Water Puppet Show
When travelling with kids, how could you say no to a puppet show? So off we went to the Thang Long Water Puppet Theatre and it really was very enjoyable! The orchestra used some weird looking traditional instruments that made beautiful music with accompanying singers singing in Vietnamese. The whole show was done in water, with puppets moved on long bamboo poles. The scenes were clever and well thought out, in their depiction of daily traditional life. We all thoroughly enjoyed it!
Experience the Architectural History
Hanoi has an interesting architectural history which has left it with a unique melding of Chinese, French, Russian and local Vietnamese architectural designs. From ancient to modern and from Oriental to French, all happily co-existing alongside each other. It makes for fascinating strolls and lots of Kodak moments!
Where to stay in Hanoi
We stayed in the Old Quarter and this is where I would recommend that you stay. It is amazingly central and you’ll find that most attractions are a mere 10-15 minute walk away. If you’re looking for something quieter, then head over to the French Quarter for a slightly more peaceful environment.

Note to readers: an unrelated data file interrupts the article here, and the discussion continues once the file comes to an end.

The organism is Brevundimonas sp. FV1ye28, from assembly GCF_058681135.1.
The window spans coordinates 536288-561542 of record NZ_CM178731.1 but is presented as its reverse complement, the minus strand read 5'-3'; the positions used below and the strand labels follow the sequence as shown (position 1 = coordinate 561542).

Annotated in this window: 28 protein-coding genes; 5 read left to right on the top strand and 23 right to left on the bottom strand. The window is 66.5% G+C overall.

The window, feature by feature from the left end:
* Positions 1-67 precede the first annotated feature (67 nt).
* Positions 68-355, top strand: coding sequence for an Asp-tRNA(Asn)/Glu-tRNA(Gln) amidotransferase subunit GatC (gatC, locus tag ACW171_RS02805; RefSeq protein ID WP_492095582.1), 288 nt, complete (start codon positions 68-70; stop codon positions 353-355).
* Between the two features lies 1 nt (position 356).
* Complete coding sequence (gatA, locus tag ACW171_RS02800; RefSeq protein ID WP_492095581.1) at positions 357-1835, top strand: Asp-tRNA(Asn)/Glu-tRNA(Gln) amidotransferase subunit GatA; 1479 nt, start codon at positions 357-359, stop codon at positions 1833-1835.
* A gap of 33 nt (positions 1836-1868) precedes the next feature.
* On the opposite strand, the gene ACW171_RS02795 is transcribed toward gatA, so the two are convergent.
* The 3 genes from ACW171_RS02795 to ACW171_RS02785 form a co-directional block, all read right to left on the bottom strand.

Where to eat in Hanoi
Vietnam is known for its street food, so rather than venturing into a restaurant, try something tasty, local and delicious. The street vendors have tiny shops with little – and I mean little – plastic tables and chairs that place on the sidewalk. Each vendor usually only serves one dish, so slow your pace as you’re walking the streets and starting taking note of what people have on their plates. When something looks good, find yourself a seat and enjoy!
Here’s a small guide on some of the basic dishes:
Bun Cha – Barbecued pork on a bed of rice noodles, usually served with a side order of spring rolls. This Hanoi specialty is one not to be missed.
Pho – Nothing beats a steaming bowl of beef broth with noodles and fresh herbs for breakfast. Tai is broth-mad and virtually lived on Pho during our time in Vietnam.
Bahn Mi – These are not sandwiches as we know it. These are gourmet creations that will leave you salivating for more. A baguette with your choice of meats, pickles, pate and vegetables all drizzled with gravy and chilli.
Egg Coffee – Coffee with condensed milk, sugar and egg yolk that so moreish you’ll go back for cup after cup.
The more time we spent, the more the city grew on us. I could go back tomorrow… although next time with an empty suitcase!